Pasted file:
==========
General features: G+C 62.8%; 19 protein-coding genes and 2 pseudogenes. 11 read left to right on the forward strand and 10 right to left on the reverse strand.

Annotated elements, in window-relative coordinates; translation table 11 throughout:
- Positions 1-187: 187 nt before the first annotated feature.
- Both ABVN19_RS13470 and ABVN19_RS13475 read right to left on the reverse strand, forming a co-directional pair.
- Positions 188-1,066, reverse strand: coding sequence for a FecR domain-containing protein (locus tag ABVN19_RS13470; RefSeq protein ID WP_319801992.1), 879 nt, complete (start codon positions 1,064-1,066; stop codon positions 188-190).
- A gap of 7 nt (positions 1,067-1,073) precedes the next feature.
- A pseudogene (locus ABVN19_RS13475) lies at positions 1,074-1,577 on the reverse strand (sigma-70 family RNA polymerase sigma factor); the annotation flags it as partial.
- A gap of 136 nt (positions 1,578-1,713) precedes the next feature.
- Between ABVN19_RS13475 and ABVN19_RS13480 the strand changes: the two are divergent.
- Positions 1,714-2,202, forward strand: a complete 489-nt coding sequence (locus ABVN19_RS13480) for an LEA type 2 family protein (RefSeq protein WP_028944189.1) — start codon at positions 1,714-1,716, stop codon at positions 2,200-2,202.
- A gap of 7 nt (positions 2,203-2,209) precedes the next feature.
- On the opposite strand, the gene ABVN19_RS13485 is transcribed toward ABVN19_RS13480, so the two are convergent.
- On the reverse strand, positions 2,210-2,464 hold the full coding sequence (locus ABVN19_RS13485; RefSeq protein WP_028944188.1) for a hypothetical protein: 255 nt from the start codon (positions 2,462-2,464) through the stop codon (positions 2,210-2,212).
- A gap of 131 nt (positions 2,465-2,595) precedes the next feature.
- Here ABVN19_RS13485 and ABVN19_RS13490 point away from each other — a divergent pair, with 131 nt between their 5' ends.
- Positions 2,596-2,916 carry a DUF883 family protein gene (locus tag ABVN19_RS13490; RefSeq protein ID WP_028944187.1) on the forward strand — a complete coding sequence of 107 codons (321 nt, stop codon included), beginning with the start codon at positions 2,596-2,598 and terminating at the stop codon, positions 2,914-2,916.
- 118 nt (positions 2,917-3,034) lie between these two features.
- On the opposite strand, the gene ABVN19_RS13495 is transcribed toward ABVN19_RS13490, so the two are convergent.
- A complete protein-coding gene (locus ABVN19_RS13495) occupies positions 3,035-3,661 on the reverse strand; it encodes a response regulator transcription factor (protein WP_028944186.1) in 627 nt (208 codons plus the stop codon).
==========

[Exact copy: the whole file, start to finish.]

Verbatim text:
General features: G+C 62.8%; 19 protein-coding genes and 2 pseudogenes. 11 read left to right on the forward strand and 10 right to left on the reverse strand.

Annotated elements, in window-relative coordinates; translation table 11 throughout:
- Positions 1-187: 187 nt before the first annotated feature.
- Both ABVN19_RS13470 and ABVN19_RS13475 read right to left on the reverse strand, forming a co-directional pair.
- Positions 188-1,066, reverse strand: coding sequence for a FecR domain-containing protein (locus tag ABVN19_RS13470; RefSeq protein ID WP_319801992.1), 879 nt, complete (start codon positions 1,064-1,066; stop codon positions 188-190).
- A gap of 7 nt (positions 1,067-1,073) precedes the next feature.
- A pseudogene (locus ABVN19_RS13475) lies at positions 1,074-1,577 on the reverse strand (sigma-70 family RNA polymerase sigma factor); the annotation flags it as partial.
- A gap of 136 nt (positions 1,578-1,713) precedes the next feature.
- Between ABVN19_RS13475 and ABVN19_RS13480 the strand changes: the two are divergent.
- Positions 1,714-2,202, forward strand: a complete 489-nt coding sequence (locus ABVN19_RS13480) for an LEA type 2 family protein (RefSeq protein WP_028944189.1) — start codon at positions 1,714-1,716, stop codon at positions 2,200-2,202.
- A gap of 7 nt (positions 2,203-2,209) precedes the next feature.
- On the opposite strand, the gene ABVN19_RS13485 is transcribed toward ABVN19_RS13480, so the two are convergent.
- On the reverse strand, positions 2,210-2,464 hold the full coding sequence (locus ABVN19_RS13485; RefSeq protein WP_028944188.1) for a hypothetical protein: 255 nt from the start codon (positions 2,462-2,464) through the stop codon (positions 2,210-2,212).
- A gap of 131 nt (positions 2,465-2,595) precedes the next feature.
- Here ABVN19_RS13485 and ABVN19_RS13490 point away from each other — a divergent pair, with 131 nt between their 5' ends.
- Positions 2,596-2,916 carry a DUF883 family protein gene (locus tag ABVN19_RS13490; RefSeq protein ID WP_028944187.1) on the forward strand — a complete coding sequence of 107 codons (321 nt, stop codon included), beginning with the start codon at positions 2,596-2,598 and terminating at the stop codon, positions 2,914-2,916.
- 118 nt (positions 2,917-3,034) lie between these two features.
- On the opposite strand, the gene ABVN19_RS13495 is transcribed toward ABVN19_RS13490, so the two are convergent.
- A complete protein-coding gene (locus ABVN19_RS13495) occupies positions 3,035-3,661 on the reverse strand; it encodes a response regulator transcription factor (protein WP_028944186.1) in 627 nt (208 codons plus the stop codon).